Nutrition

What Is Quercetin? Foods, Benefits, Dosage and Side Effects

What is Quercetin?

 Quercetin is the most abundant natural pigment found in plants. It is an antioxidant flavonoid that protects your cells from unstable reactive molecules. (1)

The best sources of quercetin are:

  • Onions
  • Apples
  • Asparagus
  • Red leaf lettuce
  • Tomatoes
  • Broccoli
  • Peppers
  • Peas
  • Grapes
  • Cherries
  • Berries
  • Apples
  • Tea
  • Coffee
  • Red wine

 Possible Health Benefits of Quercetin

Quercetin protects you from these cells. Damage to your cells caused by reactive molecules is linked to chronic disease and illnesses such as high blood pressure, heart disease, inflammation, diabetes, dementia and some cancers.(2)

May lower inflammation related to chronic disease:
When your cells are damaged your immune system kicks in and causes inflammation. Studies have shown that quercetin protects your cells from damage and may stop or slow the release of several inflammatory cells.  (4)(5)(6)

May help lower blood pressure and heart disease risk:
Studies have shown that quercetin not only has blood pressure lowering effects, but can also help your arteries pump blood out of your heart. (7)(8)(9)

Lower risk for developing chronic brain disorders (Alzheimer’s and dementia):
Research suggests that quercetin protects your brain cells from damage and can enhance brain cell energy so they function correctly.(10)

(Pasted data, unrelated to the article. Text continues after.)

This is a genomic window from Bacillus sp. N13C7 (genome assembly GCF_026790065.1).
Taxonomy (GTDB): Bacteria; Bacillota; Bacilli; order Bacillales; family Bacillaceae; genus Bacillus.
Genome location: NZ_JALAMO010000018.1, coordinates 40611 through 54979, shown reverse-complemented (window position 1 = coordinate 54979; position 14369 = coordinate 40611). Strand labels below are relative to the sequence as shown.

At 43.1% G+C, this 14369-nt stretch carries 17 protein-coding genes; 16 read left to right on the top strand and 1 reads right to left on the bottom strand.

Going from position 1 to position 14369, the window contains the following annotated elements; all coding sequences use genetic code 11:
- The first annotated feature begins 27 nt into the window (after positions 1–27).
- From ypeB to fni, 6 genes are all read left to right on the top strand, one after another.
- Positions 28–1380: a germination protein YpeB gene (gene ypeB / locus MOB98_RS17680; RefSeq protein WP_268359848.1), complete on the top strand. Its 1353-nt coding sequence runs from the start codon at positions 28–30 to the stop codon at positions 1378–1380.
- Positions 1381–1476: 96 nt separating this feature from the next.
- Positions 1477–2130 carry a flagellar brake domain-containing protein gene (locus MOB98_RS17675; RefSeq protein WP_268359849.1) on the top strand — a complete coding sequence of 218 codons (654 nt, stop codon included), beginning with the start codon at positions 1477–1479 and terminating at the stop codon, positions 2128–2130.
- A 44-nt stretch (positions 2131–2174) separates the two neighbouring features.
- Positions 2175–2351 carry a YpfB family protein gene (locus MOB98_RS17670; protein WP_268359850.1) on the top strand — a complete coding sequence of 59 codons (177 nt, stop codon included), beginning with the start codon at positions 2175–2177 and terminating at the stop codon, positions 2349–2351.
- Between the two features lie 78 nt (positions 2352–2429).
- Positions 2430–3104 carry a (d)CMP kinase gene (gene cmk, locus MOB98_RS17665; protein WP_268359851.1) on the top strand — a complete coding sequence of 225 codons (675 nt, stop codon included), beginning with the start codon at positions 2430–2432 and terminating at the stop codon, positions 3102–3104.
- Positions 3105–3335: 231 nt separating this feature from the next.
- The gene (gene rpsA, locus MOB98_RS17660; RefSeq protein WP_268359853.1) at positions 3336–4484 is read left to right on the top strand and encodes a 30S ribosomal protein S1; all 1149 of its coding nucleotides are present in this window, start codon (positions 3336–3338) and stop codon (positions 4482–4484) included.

It may have anticancer properties:
High levels of inflammation have been linked to some cancers. Quercetin has strong anti-inflammatory effects and several studies found direct anticancer and antitumor effects.. (7)(11)(12)

May slow the aging process and prevent skin damage:
UV-rays from the sun can increase oxidative stress in skin cells which lead to wrinkles and dark spots. Quercetin is a potent antioxidant and may help prevent premature aging in skin. (11)

May help reduce allergy symptoms:
Research suggests it stimulates the immune system, has antiviral activity, and stops your body from releasing histamine and inflammation causing immune cells. (12)

Summary: The antioxidant effects of quercetin may help lower inflammation throughout the body. Lower inflammation and less oxidative stress is linked to a reduced risk of developing heart disease; cancer; dementia or Alzheimer’s Disease. It may also help slow the aging process and reduce allergy symptoms. 

Dose and Possible Dangers:

US adults consume approximately 14-17 mg of quercetin per day. (2) The best way to consume more quercetin is to eat lots of fruits and vegetables. Supplements can be found in doses ranging from 500-1,000 mg/day.

Quercetin is considered to be generally safe and when taken in reasonable doses, it has not shown to have any obvious toxic effects. (13) As with any supplement, it is best to speak with your healthcare provider before adding it to your diet.

Summary: It is best to consume quercetin through increasing your fruit and vegetable consumption. Supplements are available and doses range from 500-1000 mg per day. Quercetin supplements are seen as generally safe, but you should consult your doctor before adding it, or any supplement, to your diet.

Written by: Marguerite Drowica, Dietetic Intern, Hunter College

Reviewed by: Nazirber Maduro, RDN, CDN, CDCES

Nazirber Maduro is a bilingual registered dietitian and nutritionist who believes that healthy and delicious food should be enjoyed at any stage in life. She helps people transform the way they eat and find joy in food through the practice of food and lifestyle medicine.

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